Gardening, yard work and landscape injuries can be as simple as a scrape or as severe as a deep puncture wound, but any that break the skin can leave you at risk for tetanus, a serious and potentially fatal bacterial disease. According to the Centers for Disease Control and Prevention (CDC), almost one-third of reported tetanus cases come from gardening or farming injuries.
Tetanus isn’t the only disease that poses a threat to gardeners. Sporotrichosis, also known as the “rose thorn disease” is an infection caused by a fungus found in vegetation. It usually infects the skin of people handling thorny plants, sphagnum moss or baled hay. The fungus enters the skin through small cuts or punctures from thorns, barbs, pine needles, splinters or wires from contaminated sphagnum moss, moldy hay or other plant materials or soil. The infection appears as small painless lumps or bumps resembling an insect bite 1-12 weeks after exposure. The infected site can be red, pinkish or purple in color. The bump usually appears on the finger, hand or arm where fungus first entered through a break in the skin. This is followed by additional bumps that can break open and resemble boils. Eventually, they look like open sores that are very slow to heal. These symptoms call for an immediate visit to the doctor.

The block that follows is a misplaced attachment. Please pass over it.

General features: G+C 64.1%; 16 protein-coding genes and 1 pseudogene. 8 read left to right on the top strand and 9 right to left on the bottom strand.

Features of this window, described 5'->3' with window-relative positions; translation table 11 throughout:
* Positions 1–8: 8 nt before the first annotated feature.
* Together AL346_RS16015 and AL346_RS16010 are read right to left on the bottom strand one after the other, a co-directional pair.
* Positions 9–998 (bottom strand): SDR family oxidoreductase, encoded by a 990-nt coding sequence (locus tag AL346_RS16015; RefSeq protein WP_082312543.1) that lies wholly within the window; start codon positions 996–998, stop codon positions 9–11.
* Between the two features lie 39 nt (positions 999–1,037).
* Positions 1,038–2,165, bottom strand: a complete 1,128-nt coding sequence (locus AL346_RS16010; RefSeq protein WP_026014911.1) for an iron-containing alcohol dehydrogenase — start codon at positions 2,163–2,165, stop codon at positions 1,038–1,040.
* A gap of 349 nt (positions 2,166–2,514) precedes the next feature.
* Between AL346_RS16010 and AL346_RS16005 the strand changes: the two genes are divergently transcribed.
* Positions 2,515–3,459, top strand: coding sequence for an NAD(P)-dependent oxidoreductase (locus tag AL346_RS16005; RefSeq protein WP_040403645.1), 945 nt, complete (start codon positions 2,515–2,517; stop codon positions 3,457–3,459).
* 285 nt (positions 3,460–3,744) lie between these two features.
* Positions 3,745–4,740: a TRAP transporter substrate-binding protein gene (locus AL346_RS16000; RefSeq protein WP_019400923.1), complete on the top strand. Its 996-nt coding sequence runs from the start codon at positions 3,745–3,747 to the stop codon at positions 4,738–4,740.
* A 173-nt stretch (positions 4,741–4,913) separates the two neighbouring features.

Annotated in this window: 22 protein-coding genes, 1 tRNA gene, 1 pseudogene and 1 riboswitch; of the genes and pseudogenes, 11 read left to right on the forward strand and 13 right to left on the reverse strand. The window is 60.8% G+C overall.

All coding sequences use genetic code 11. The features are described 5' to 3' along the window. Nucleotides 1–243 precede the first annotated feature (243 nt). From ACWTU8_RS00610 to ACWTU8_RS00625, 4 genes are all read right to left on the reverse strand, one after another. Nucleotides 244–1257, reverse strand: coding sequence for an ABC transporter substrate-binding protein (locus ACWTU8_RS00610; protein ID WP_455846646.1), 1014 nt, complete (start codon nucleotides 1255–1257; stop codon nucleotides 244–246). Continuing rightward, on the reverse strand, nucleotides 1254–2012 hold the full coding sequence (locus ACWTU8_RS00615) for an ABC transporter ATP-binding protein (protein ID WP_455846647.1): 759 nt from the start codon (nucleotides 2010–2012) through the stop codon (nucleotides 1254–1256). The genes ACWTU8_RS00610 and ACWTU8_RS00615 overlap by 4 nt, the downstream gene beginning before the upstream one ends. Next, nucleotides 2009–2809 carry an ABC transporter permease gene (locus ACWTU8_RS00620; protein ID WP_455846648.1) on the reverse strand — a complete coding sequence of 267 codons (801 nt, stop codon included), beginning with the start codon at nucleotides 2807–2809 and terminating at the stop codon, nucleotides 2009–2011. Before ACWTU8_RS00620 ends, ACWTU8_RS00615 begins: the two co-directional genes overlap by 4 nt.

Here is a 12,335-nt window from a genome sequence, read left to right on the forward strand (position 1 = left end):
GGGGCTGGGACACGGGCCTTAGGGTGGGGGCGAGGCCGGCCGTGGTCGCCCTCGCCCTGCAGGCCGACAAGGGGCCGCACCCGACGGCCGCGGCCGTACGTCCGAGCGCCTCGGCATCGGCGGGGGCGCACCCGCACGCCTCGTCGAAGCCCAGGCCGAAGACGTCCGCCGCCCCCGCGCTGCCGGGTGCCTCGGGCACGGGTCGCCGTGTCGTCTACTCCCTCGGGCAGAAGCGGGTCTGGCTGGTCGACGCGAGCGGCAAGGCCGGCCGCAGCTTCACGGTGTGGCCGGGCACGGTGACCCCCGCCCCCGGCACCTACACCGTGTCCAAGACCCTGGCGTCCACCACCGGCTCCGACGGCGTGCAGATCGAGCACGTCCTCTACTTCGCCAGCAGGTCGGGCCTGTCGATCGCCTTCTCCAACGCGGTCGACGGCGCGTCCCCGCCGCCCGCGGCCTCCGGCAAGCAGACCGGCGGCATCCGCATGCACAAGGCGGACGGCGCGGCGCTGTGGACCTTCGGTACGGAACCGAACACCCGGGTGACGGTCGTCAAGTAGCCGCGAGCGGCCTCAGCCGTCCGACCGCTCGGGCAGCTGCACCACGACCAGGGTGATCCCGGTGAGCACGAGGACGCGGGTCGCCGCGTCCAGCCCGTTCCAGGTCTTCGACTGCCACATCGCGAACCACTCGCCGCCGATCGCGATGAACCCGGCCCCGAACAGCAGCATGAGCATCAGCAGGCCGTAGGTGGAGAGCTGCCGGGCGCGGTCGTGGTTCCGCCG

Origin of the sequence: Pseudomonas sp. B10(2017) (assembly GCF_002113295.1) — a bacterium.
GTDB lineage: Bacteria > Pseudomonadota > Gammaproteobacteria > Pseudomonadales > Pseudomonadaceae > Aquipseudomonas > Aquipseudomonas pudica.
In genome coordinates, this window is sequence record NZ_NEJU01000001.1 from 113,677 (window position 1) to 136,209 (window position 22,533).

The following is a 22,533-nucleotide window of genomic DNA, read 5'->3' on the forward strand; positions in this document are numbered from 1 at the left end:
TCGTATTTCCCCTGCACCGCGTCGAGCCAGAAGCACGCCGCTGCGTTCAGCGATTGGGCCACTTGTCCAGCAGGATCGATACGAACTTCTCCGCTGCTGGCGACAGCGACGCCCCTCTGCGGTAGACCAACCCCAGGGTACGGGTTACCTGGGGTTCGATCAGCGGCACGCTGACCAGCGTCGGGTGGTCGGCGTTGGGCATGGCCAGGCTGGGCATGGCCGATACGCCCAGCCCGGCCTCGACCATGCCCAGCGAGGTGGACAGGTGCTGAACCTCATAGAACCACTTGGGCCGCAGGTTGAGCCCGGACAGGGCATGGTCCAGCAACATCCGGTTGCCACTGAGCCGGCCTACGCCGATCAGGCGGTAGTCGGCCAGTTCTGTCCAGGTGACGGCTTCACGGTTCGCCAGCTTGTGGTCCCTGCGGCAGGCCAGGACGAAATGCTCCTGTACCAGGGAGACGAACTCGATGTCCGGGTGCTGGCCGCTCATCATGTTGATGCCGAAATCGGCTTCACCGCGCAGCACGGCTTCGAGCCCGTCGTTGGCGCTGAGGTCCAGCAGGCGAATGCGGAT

Even more dangerous than tetanus, though far more rare, is the possibility of a deadly pathogen traveling in consumer-grade fertilizer. Over the years there have been a few isolated cases of E. coli contamination traced back to a home garden fertilized with manure. Composting is effective in combating manure pathogens since it generates enough heat to kill many bacteria.
Your best daily defense against these diseases is to wear gloves and long sleeves, clean your tools after use, thoroughly wash anything you plan to eat, and scrub your hands when you’re through gardening. So, take precautions and go ahead! Get out there and enjoy all the positive health benefits of gardening.